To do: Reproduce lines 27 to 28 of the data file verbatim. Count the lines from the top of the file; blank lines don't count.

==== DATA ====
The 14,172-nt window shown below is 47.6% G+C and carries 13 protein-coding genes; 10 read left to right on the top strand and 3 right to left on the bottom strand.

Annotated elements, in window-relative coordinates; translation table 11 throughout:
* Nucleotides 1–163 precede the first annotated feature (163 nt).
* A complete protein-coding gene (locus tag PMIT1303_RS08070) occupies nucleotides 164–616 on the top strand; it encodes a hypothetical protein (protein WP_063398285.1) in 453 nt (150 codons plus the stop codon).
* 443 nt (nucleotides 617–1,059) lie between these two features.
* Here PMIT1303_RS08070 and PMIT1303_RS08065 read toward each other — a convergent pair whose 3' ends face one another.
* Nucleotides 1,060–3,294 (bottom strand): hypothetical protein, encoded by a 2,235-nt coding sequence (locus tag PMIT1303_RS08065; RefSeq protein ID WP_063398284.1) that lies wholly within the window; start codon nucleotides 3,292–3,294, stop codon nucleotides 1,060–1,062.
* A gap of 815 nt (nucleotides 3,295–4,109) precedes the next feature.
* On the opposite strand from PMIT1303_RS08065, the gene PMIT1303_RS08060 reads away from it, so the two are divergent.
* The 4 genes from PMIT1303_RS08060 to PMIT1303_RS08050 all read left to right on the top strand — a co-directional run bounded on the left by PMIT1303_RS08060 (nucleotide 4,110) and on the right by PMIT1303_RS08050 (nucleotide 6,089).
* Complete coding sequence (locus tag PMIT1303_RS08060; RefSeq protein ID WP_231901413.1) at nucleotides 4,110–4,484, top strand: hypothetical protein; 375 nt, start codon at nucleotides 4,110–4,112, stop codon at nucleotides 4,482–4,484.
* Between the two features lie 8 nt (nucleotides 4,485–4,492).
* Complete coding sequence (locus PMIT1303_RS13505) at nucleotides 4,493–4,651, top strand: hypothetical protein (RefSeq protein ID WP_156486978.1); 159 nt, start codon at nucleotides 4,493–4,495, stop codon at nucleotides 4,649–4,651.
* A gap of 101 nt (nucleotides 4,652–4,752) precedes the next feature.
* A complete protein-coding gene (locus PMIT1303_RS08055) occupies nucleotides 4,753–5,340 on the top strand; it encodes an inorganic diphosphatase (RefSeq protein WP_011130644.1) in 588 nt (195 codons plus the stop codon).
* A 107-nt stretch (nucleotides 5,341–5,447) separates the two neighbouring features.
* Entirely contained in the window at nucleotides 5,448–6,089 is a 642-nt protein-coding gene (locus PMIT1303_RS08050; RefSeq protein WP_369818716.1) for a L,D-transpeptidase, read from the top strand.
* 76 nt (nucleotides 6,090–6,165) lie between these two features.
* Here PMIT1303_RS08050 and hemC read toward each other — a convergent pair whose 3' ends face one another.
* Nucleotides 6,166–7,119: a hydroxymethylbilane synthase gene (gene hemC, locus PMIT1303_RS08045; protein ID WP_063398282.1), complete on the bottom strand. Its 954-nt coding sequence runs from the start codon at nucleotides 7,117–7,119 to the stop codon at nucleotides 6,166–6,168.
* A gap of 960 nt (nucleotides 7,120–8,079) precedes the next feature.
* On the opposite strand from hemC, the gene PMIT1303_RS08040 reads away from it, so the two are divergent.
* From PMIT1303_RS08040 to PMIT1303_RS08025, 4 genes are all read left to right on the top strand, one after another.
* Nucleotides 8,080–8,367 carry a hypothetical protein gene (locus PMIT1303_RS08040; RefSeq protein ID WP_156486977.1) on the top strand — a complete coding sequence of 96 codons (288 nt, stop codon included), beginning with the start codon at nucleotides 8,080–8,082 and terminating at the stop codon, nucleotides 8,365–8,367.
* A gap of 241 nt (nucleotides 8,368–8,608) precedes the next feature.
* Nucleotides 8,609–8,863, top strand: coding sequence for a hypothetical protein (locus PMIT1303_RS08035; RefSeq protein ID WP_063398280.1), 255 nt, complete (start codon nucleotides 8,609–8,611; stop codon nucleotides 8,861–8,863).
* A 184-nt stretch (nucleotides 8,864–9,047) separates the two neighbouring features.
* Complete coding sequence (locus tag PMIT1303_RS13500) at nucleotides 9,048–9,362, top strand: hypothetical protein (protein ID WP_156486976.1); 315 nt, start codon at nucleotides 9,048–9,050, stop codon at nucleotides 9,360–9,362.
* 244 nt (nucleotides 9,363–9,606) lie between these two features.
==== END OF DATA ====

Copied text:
* A 184-nt stretch (nucleotides 8,864–9,047) separates the two neighbouring features.
* Complete coding sequence (locus tag PMIT1303_RS13500) at nucleotides 9,048–9,362, top strand: hypothetical protein (protein ID WP_156486976.1); 315 nt, start codon at nucleotides 9,048–9,050, stop codon at nucleotides 9,360–9,362.